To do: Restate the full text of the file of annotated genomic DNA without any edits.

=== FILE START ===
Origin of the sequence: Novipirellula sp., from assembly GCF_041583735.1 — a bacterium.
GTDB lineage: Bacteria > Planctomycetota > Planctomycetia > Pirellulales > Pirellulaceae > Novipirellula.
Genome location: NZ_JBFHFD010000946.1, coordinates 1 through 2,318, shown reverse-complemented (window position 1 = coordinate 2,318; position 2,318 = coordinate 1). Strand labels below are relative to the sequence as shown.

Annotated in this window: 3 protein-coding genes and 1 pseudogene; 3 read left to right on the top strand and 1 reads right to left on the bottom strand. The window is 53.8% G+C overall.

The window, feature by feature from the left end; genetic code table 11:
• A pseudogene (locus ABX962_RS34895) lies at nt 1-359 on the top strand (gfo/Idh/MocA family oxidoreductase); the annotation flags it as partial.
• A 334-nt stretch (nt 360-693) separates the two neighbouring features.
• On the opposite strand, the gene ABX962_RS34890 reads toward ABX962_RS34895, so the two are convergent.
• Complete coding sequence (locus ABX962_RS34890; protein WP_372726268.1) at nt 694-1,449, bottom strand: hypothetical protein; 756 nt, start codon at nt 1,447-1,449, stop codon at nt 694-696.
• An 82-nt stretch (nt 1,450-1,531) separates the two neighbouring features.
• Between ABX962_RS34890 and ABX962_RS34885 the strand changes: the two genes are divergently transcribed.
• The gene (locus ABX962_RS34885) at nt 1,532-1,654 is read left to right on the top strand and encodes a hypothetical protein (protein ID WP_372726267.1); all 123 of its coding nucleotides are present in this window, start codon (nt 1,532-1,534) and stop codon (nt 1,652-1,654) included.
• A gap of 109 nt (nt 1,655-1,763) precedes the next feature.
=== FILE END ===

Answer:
Origin of the sequence: Novipirellula sp., from assembly GCF_041583735.1 — a bacterium.
GTDB lineage: Bacteria > Planctomycetota > Planctomycetia > Pirellulales > Pirellulaceae > Novipirellula.
Genome location: NZ_JBFHFD010000946.1, coordinates 1 through 2,318, shown reverse-complemented (window position 1 = coordinate 2,318; position 2,318 = coordinate 1). Strand labels below are relative to the sequence as shown.

Annotated in this window: 3 protein-coding genes and 1 pseudogene; 3 read left to right on the top strand and 1 reads right to left on the bottom strand. The window is 53.8% G+C overall.

The window, feature by feature from the left end; genetic code table 11:
• A pseudogene (locus ABX962_RS34895) lies at nt 1-359 on the top strand (gfo/Idh/MocA family oxidoreductase); the annotation flags it as partial.
• A 334-nt stretch (nt 360-693) separates the two neighbouring features.
• On the opposite strand, the gene ABX962_RS34890 reads toward ABX962_RS34895, so the two are convergent.
• Complete coding sequence (locus ABX962_RS34890; protein WP_372726268.1) at nt 694-1,449, bottom strand: hypothetical protein; 756 nt, start codon at nt 1,447-1,449, stop codon at nt 694-696.
• An 82-nt stretch (nt 1,450-1,531) separates the two neighbouring features.
• Between ABX962_RS34890 and ABX962_RS34885 the strand changes: the two genes are divergently transcribed.
• The gene (locus ABX962_RS34885) at nt 1,532-1,654 is read left to right on the top strand and encodes a hypothetical protein (protein ID WP_372726267.1); all 123 of its coding nucleotides are present in this window, start codon (nt 1,532-1,534) and stop codon (nt 1,652-1,654) included.
• A gap of 109 nt (nt 1,655-1,763) precedes the next feature.